Previously, we introduced ourselves to the TCP header and how a connection is established between two parties.

In this post, we will look into TCP data communication and how it is managed.

Additionally, we will provide an interface from the networking stack that applications can use for network communication. This Socket API is then utilized by our example application to send a simple HTTP request to a website.


Transmission Control Block

It is beneficial to start the discussion on TCP data management by defining the variables that record the data flow state.

In short, the TCP has to keep track of the sequences of data it has sent and received acknowledgments for. To achieve this, a data structure called the Transmission Control Block (TCB) is initialized for every opened connection.

The variables for the outgoing (sending) side are:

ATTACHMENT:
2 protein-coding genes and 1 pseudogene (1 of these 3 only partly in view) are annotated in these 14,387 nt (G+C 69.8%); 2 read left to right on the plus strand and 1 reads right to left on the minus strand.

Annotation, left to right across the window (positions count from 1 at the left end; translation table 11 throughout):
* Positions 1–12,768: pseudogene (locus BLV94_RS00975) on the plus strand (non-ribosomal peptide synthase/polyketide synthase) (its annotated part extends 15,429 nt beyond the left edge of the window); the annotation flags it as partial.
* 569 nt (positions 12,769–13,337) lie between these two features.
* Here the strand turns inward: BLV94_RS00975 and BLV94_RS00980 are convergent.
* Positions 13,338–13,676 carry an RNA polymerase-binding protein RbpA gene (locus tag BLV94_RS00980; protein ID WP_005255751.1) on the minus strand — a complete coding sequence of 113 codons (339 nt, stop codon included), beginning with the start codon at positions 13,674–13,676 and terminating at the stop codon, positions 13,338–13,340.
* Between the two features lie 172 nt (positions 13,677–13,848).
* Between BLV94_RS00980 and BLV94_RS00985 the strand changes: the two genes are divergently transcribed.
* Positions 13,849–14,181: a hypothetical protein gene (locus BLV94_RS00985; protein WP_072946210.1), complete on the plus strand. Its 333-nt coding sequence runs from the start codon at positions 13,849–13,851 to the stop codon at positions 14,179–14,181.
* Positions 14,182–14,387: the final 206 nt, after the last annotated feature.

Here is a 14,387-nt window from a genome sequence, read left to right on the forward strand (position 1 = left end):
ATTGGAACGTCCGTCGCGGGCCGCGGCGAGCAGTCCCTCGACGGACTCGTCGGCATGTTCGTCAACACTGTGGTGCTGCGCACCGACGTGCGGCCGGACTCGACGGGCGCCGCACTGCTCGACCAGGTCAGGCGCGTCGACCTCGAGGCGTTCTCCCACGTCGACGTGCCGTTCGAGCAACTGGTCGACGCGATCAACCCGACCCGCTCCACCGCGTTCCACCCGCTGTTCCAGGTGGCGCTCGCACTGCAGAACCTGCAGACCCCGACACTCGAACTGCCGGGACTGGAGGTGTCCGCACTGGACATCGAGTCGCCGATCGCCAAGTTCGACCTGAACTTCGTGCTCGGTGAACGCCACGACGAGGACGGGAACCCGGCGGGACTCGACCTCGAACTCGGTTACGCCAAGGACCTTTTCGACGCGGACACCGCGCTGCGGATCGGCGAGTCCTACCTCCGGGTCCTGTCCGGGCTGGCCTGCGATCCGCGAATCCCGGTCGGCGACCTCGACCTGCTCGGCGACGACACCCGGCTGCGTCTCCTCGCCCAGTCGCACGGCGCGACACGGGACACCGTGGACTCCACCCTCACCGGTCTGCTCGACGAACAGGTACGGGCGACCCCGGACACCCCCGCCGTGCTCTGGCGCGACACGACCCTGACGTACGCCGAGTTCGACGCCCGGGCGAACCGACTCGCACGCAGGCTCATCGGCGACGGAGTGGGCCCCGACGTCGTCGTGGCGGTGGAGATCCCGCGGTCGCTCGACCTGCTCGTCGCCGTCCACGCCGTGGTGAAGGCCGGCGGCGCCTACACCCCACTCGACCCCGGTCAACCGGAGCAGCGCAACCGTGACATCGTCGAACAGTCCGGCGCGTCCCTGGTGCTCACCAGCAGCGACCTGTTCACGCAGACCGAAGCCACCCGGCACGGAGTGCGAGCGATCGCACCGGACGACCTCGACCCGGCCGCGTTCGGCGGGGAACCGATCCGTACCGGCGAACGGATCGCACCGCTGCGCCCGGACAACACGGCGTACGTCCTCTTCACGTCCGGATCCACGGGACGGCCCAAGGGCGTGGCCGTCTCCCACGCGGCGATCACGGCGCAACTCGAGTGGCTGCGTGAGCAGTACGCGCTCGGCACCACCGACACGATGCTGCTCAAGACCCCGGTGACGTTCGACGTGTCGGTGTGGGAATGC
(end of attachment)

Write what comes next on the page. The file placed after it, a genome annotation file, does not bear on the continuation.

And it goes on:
Send Sequence Variables
      SND.UNA - send unacknowledged
      SND.NXT - send next
      SND.WND - send window
      SND.UP  - send urgent pointer
      SND.WL1 - segment sequence number used for last window update
      SND.WL2 - segment acknowledgment number used for last window update
      ISS     - initial send sequence number

In turn, the following data is recorded for the receiving side:

    Receive Sequence Variables
      RCV.NXT - receive next
      RCV.WND - receive window
      RCV.UP  - receive urgent pointer
      IRS     - initial receive sequence number

Additionally, helper variables of the current segment being processed are defined followingly:

    Current Segment Variables